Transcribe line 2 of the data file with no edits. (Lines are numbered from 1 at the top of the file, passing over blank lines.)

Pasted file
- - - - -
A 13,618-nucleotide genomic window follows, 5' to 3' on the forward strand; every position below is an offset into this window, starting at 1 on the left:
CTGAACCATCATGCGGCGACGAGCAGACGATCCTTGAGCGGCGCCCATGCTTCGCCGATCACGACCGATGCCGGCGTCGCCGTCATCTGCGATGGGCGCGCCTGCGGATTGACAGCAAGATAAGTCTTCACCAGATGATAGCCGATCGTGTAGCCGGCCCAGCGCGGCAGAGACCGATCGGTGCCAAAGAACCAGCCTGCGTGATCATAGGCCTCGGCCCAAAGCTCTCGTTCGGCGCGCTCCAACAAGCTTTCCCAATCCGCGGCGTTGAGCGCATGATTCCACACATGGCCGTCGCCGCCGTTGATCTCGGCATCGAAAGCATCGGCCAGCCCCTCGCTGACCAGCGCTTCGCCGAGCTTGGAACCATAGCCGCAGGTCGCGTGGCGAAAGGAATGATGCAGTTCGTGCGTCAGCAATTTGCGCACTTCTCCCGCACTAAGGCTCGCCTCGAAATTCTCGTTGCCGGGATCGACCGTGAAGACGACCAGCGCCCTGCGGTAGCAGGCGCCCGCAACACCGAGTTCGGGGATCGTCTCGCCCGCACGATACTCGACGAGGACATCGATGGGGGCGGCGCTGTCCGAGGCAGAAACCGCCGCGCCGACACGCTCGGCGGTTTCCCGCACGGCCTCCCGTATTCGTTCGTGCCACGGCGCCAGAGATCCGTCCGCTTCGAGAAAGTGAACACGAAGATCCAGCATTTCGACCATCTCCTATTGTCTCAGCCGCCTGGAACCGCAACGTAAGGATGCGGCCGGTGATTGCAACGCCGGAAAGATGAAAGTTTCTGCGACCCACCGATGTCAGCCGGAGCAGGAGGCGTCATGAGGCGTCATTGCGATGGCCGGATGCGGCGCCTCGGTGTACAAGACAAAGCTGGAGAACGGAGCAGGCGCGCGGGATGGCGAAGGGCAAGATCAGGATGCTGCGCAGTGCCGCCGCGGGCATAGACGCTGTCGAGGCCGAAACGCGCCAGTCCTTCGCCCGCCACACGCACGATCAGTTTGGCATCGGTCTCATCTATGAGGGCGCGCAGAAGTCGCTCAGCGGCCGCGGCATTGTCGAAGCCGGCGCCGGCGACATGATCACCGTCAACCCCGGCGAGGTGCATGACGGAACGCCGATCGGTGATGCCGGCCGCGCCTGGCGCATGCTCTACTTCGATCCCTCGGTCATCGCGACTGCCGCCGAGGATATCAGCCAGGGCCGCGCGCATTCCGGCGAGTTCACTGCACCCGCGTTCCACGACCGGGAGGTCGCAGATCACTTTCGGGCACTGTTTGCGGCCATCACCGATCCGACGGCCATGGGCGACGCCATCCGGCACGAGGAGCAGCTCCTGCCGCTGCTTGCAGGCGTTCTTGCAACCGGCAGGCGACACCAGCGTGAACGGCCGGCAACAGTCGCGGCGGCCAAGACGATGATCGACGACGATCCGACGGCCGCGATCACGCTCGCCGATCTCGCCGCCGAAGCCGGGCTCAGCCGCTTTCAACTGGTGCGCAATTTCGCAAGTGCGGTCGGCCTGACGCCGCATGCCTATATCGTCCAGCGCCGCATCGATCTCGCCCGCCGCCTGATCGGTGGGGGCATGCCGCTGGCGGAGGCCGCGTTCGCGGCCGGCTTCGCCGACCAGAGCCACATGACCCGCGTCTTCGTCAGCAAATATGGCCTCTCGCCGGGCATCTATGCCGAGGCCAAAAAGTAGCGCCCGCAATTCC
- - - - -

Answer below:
CTGAACCATCATGCGGCGACGAGCAGACGATCCTTGAGCGGCGCCCATGCTTCGCCGATCACGACCGATGCCGGCGTCGCCGTCATCTGCGATGGGCGCGCCTGCGGATTGACAGCAAGATAAGTCTTCACCAGATGATAGCCGATCGTGTAGCCGGCCCAGCGCGGCAGAGACCGATCGGTGCCAAAGAACCAGCCTGCGTGATCATAGGCCTCGGCCCAAAGCTCTCGTTCGGCGCGCTCCAACAAGCTTTCCCAATCCGCGGCGTTGAGCGCATGATTCCACACATGGCCGTCGCCGCCGTTGATCTCGGCATCGAAAGCATCGGCCAGCCCCTCGCTGACCAGCGCTTCGCCGAGCTTGGAACCATAGCCGCAGGTCGCGTGGCGAAAGGAATGATGCAGTTCGTGCGTCAGCAATTTGCGCACTTCTCCCGCACTAAGGCTCGCCTCGAAATTCTCGTTGCCGGGATCGACCGTGAAGACGACCAGCGCCCTGCGGTAGCAGGCGCCCGCAACACCGAGTTCGGGGATCGTCTCGCCCGCACGATACTCGACGAGGACATCGATGGGGGCGGCGCTGTCCGAGGCAGAAACCGCCGCGCCGACACGCTCGGCGGTTTCCCGCACGGCCTCCCGTATTCGTTCGTGCCACGGCGCCAGAGATCCGTCCGCTTCGAGAAAGTGAACACGAAGATCCAGCATTTCGACCATCTCCTATTGTCTCAGCCGCCTGGAACCGCAACGTAAGGATGCGGCCGGTGATTGCAACGCCGGAAAGATGAAAGTTTCTGCGACCCACCGATGTCAGCCGGAGCAGGAGGCGTCATGAGGCGTCATTGCGATGGCCGGATGCGGCGCCTCGGTGTACAAGACAAAGCTGGAGAACGGAGCAGGCGCGCGGGATGGCGAAGGGCAAGATCAGGATGCTGCGCAGTGCCGCCGCGGGCATAGACGCTGTCGAGGCCGAAACGCGCCAGTCCTTCGCCCGCCACACGCACGATCAGTTTGGCATCGGTCTCATCTATGAGGGCGCGCAGAAGTCGCTCAGCGGCCGCGGCATTGTCGAAGCCGGCGCCGGCGACATGATCACCGTCAACCCCGGCGAGGTGCATGACGGAACGCCGATCGGTGATGCCGGCCGCGCCTGGCGCATGCTCTACTTCGATCCCTCGGTCATCGCGACTGCCGCCGAGGATATCAGCCAGGGCCGCGCGCATTCCGGCGAGTTCACTGCACCCGCGTTCCACGACCGGGAGGTCGCAGATCACTTTCGGGCACTGTTTGCGGCCATCACCGATCCGACGGCCATGGGCGACGCCATCCGGCACGAGGAGCAGCTCCTGCCGCTGCTTGCAGGCGTTCTTGCAACCGGCAGGCGACACCAGCGTGAACGGCCGGCAACAGTCGCGGCGGCCAAGACGATGATCGACGACGATCCGACGGCCGCGATCACGCTCGCCGATCTCGCCGCCGAAGCCGGGCTCAGCCGCTTTCAACTGGTGCGCAATTTCGCAAGTGCGGTCGGCCTGACGCCGCATGCCTATATCGTCCAGCGCCGCATCGATCTCGCCCGCCGCCTGATCGGTGGGGGCATGCCGCTGGCGGAGGCCGCGTTCGCGGCCGGCTTCGCCGACCAGAGCCACATGACCCGCGTCTTCGTCAGCAAATATGGCCTCTCGCCGGGCATCTATGCCGAGGCCAAAAAGTAGCGCCCGCAATTCC